What were some things you did that you would recommend?

DD—”Well, I think a no brainer is taking the time to get to know the people in the association–the people that you’re going to be working with–to get to know them on a personal level to make a connection with them. Because, you’re a volunteer and you’re giving up your time to sit with these strangers and try to discuss issues, some which you might be able to do something about and a lot that you can’t.  I talked about wins and successes–there’re a lot of things that you just don’t have a win or success with, so, at the end of the day, the process needs to be somewhat enjoyable.

There will be frustrations along the way and you’re learning it together, and you’re going to make mistakes–especially in terms of how you communicate your ideas or you communicate your motivation. I think there’s a real danger of that coming across wrongly and you have to remind yourself that’s not the person’s intention, but really you can only do that if you get to know them personally.  So, I think I would spend maybe even more time on that at the start of any new organization.  One way is to sit down and have a meal together and socialize.  There’re other ways to do it, too, and I think I’d maybe try a few more of those.”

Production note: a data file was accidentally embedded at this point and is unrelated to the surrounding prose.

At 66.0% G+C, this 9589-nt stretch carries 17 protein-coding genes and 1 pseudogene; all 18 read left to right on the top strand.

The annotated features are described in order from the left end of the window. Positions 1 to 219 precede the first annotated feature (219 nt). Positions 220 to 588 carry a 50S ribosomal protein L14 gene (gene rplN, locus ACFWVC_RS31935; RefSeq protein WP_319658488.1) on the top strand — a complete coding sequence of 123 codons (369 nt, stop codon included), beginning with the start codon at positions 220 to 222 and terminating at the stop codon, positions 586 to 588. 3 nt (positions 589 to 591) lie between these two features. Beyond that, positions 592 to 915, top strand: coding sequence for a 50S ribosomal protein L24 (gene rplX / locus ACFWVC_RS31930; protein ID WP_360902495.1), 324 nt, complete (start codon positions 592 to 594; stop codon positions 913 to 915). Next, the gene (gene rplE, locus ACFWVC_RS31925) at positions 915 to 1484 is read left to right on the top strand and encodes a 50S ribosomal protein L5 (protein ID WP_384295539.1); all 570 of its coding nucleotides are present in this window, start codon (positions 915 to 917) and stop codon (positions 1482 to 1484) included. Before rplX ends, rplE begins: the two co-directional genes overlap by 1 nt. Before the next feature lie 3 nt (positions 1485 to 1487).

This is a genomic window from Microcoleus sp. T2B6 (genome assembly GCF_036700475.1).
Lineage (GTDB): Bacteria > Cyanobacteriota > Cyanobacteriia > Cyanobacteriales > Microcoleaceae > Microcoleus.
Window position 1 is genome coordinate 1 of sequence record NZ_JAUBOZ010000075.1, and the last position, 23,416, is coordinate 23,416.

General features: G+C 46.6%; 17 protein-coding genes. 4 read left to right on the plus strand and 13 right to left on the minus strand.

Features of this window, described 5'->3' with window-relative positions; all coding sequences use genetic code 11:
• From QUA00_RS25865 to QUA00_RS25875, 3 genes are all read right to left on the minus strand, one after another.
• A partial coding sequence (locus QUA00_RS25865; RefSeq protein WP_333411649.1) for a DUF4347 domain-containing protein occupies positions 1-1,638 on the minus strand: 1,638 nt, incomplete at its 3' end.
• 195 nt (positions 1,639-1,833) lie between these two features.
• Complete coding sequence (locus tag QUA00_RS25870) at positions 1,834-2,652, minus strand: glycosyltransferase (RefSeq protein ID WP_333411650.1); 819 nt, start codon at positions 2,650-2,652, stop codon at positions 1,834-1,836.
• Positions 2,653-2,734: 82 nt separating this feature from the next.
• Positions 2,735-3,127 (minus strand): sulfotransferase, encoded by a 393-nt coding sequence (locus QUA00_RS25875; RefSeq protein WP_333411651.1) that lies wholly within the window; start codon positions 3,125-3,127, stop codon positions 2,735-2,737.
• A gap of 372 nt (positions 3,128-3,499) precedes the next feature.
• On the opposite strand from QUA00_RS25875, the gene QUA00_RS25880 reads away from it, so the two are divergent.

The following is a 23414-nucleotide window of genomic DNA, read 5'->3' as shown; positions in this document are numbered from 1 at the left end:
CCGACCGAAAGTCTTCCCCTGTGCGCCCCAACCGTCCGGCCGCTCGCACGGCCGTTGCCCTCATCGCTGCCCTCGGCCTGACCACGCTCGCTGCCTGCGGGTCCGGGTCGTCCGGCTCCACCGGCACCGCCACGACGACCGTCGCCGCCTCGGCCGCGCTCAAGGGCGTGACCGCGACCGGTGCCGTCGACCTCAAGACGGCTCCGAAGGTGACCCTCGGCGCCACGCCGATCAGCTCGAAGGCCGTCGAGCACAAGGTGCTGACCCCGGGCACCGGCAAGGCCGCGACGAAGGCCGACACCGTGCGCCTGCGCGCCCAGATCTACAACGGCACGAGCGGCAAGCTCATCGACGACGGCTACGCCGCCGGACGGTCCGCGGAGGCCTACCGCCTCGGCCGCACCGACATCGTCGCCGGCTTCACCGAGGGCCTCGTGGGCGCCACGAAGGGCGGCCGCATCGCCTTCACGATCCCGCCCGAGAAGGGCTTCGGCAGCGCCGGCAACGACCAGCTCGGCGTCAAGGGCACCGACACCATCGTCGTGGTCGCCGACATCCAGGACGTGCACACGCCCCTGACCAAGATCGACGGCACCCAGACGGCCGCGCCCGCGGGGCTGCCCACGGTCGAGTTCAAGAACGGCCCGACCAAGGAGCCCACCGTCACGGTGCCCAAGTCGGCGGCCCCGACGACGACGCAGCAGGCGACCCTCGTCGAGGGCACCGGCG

Do you have any last pieces of advice for us?

DD—”Make the meetings, the get-togethers, always welcoming. In terms of the environment–good acoustics.  Bad acoustics is frustration that you shouldn’t have to be dealing with.  Bring snacks.  People bond over food.

Have a lot of ideas–put them all out there–and then probably forget about most of them. Just narrow it down to, like, three or four that you can maybe do in, let’s say, the year that you’re together.  Focus on three or four big ones.  It’s OK to have lots of ideas, but, in terms of priorities–where to put resources—it should really be just a few things that you can do well.”


The Acadia Park Residents’ Association formed in the spring of 2015.  It is still active.  The original bylaws under which it formed are available here.